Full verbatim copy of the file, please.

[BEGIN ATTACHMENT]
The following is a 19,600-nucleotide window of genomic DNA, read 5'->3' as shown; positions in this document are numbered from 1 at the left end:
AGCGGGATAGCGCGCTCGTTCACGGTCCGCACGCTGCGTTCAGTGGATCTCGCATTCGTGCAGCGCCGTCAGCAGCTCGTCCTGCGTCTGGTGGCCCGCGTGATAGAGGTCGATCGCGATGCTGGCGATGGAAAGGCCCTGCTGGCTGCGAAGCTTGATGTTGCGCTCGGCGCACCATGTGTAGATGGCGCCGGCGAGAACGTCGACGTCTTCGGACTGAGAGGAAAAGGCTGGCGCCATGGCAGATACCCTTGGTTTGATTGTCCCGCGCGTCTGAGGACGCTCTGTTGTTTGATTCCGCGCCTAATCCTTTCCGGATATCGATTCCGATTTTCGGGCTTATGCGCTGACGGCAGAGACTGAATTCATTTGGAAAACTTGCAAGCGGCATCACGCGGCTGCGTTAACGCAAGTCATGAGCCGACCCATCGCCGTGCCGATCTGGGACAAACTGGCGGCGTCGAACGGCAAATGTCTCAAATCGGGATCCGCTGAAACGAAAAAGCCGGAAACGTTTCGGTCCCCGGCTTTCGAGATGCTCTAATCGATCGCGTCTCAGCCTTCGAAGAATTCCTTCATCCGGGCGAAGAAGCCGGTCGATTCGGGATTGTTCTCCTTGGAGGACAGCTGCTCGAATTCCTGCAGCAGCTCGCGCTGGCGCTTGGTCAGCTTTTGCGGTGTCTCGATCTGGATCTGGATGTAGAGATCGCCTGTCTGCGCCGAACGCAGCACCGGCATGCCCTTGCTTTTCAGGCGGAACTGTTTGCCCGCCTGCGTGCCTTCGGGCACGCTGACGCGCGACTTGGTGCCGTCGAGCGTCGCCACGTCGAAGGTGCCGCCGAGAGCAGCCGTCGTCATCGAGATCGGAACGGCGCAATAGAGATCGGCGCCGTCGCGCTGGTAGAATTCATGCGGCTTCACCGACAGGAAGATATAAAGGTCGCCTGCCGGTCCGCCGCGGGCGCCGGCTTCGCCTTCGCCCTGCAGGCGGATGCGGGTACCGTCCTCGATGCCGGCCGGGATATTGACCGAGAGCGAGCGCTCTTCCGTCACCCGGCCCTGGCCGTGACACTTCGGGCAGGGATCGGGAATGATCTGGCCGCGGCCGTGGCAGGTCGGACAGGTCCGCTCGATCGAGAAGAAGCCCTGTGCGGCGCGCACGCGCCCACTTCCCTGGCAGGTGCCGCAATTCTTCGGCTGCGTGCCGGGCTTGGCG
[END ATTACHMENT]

The following is a 19,600-nucleotide window of genomic DNA, read 5'->3' as shown; positions in this document are numbered from 1 at the left end:
AGCGGGATAGCGCGCTCGTTCACGGTCCGCACGCTGCGTTCAGTGGATCTCGCATTCGTGCAGCGCCGTCAGCAGCTCGTCCTGCGTCTGGTGGCCCGCGTGATAGAGGTCGATCGCGATGCTGGCGATGGAAAGGCCCTGCTGGCTGCGAAGCTTGATGTTGCGCTCGGCGCACCATGTGTAGATGGCGCCGGCGAGAACGTCGACGTCTTCGGACTGAGAGGAAAAGGCTGGCGCCATGGCAGATACCCTTGGTTTGATTGTCCCGCGCGTCTGAGGACGCTCTGTTGTTTGATTCCGCGCCTAATCCTTTCCGGATATCGATTCCGATTTTCGGGCTTATGCGCTGACGGCAGAGACTGAATTCATTTGGAAAACTTGCAAGCGGCATCACGCGGCTGCGTTAACGCAAGTCATGAGCCGACCCATCGCCGTGCCGATCTGGGACAAACTGGCGGCGTCGAACGGCAAATGTCTCAAATCGGGATCCGCTGAAACGAAAAAGCCGGAAACGTTTCGGTCCCCGGCTTTCGAGATGCTCTAATCGATCGCGTCTCAGCCTTCGAAGAATTCCTTCATCCGGGCGAAGAAGCCGGTCGATTCGGGATTGTTCTCCTTGGAGGACAGCTGCTCGAATTCCTGCAGCAGCTCGCGCTGGCGCTTGGTCAGCTTTTGCGGTGTCTCGATCTGGATCTGGATGTAGAGATCGCCTGTCTGCGCCGAACGCAGCACCGGCATGCCCTTGCTTTTCAGGCGGAACTGTTTGCCCGCCTGCGTGCCTTCGGGCACGCTGACGCGCGACTTGGTGCCGTCGAGCGTCGCCACGTCGAAGGTGCCGCCGAGAGCAGCCGTCGTCATCGAGATCGGAACGGCGCAATAGAGATCGGCGCCGTCGCGCTGGTAGAATTCATGCGGCTTCACCGACAGGAAGATATAAAGGTCGCCTGCCGGTCCGCCGCGGGCGCCGGCTTCGCCTTCGCCCTGCAGGCGGATGCGGGTACCGTCCTCGATGCCGGCCGGGATATTGACCGAGAGCGAGCGCTCTTCCGTCACCCGGCCCTGGCCGTGACACTTCGGGCAGGGATCGGGAATGATCTGGCCGCGGCCGTGGCAGGTCGGACAGGTCCGCTCGATCGAGAAGAAGCCCTGTGCGGCGCGCACGCGCCCACTTCCCTGGCAGGTGCCGCAATTCTTCGGCTGCGTGCCGGGCTTGGCG